What could be the benefits? One could think that it would permit a "better" fine-tuning of the economy? -to the degree that one believes that an economy can really be fine-tuned by its Government (it can certainly be affected, but fine-tuning is a whole different game).

What about the benefits to the private sector? It is indeed the case that, say, Gross Domestic Output is produced every day. Assume that in some magical way, GDP was recorded and published every day. So we could follow GDP as we follow the Stock Market. We will be able to observe the everyday variability of output. Would that be beneficial? No, on the contrary, it would be misleading. Why? Because, although GDP is produced everyday, it mostly is produced based on structural relations (contracts, technologies, customs, knowledge etc) that have a lower frequency of change -and for reasons other than lack of data. So its everyday variability would be mostly due to pure randomness or exogenous factors like the weather -and observing it would only torment us towards trying futilely to do something about it (at our own micro-level).

What about the benefits to the discipline of Economics? Presumably, more data is always better. Is it? By increasing the number of instances of "asking for" and recording data about an economic variable, we increase the instances for which we may have measurement error - and this may very well degrade the overall quality of our data. It is a standard wisdom departed in undergraduate statistics classes, that even if we could conceivably run a census than just collecting a sample from the population under study, it would be better to have just the sample, because the error of representability would most likely be smaller than the error of measurement we would have if we attempted to record the whole population.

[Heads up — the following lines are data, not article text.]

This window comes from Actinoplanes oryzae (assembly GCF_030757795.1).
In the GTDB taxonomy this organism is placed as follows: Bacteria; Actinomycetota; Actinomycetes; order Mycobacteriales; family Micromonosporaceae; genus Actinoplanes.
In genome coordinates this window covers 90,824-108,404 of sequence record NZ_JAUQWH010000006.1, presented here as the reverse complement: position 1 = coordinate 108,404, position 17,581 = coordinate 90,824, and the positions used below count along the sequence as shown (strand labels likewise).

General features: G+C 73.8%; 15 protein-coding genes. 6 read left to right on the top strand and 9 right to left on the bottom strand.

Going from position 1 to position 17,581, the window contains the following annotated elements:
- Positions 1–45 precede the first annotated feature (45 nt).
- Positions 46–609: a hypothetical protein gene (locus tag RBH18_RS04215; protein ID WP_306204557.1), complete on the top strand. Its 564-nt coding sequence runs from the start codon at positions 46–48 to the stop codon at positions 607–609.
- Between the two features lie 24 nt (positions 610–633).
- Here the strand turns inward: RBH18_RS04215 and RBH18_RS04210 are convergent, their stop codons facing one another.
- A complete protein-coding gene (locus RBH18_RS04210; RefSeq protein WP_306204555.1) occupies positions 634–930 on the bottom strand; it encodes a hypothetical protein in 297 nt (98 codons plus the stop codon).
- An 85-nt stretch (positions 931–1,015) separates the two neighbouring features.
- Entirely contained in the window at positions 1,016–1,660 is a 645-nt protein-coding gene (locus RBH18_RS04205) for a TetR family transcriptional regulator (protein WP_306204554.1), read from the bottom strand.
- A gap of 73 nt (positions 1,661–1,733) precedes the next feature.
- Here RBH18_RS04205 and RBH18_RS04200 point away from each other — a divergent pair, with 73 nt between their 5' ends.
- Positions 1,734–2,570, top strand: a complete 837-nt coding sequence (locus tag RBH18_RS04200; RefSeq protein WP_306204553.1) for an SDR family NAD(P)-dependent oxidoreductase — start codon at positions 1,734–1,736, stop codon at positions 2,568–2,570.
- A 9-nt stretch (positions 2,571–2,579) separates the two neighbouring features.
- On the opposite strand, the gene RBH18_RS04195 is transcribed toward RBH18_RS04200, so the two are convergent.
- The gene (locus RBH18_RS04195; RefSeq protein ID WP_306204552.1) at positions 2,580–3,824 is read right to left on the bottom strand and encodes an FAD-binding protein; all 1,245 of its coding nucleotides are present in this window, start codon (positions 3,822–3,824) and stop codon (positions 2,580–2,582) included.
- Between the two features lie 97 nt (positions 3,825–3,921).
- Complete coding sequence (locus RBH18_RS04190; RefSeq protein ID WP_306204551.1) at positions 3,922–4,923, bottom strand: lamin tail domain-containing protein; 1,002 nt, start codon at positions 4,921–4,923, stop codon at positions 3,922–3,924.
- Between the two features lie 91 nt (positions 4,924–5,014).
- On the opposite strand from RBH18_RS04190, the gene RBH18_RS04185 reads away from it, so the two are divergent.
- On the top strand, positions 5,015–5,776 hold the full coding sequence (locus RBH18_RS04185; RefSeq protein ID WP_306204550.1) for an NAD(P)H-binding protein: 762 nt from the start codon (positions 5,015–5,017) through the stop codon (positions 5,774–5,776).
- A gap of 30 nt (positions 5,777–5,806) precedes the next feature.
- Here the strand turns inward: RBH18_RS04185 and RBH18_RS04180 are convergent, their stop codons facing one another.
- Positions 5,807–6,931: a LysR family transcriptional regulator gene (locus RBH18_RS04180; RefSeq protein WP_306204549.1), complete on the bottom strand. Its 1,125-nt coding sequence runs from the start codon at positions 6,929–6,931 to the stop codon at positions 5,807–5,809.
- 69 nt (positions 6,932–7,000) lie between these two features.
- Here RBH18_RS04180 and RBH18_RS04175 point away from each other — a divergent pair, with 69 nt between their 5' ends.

That would offset the perceived benefits of having pushed the magnifying glass closer to the object of study. And sometimes, it is better to look from a certain distance, anyway.

Closing, by a "Laffer-curve" style of argument, one could argue that there must exist some optimal frequency to have available macro-data. I am not saying that what we do have now is this optimal frequency, but I doubt making the frequency higher is the way to go (my opinion is that modern economies of the western world at least would be tracked better under a three four-month cycle - Jan-Apr, May-Aug, Sep-Dec -it seems to me that this scheme combines better the seasons with the social aspects of life and economic activity).

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Deciding on whether to use monthly,quarterly or yearly data depends on over what period you wish to investigate for potential policy intervention.

The term costs and benefits solely depends on what type of data you are looking at. If you want to figure out if the crime rate that is currently being experienced by a given city is normal currently, yearly data is probably not the best for investigating such phenomenon.

Quarterly or monthly data is probably better because controls for seasonality can be applied, however for yearly data you cant implement seasonal dummies because there is no rationale for doing so.

On the other hand,recall the more often you sample macroeconomic data the "noisier" it gets, so sampling more often than a monthly basis can add unnecessary noise which can make your data more difficult to interpret.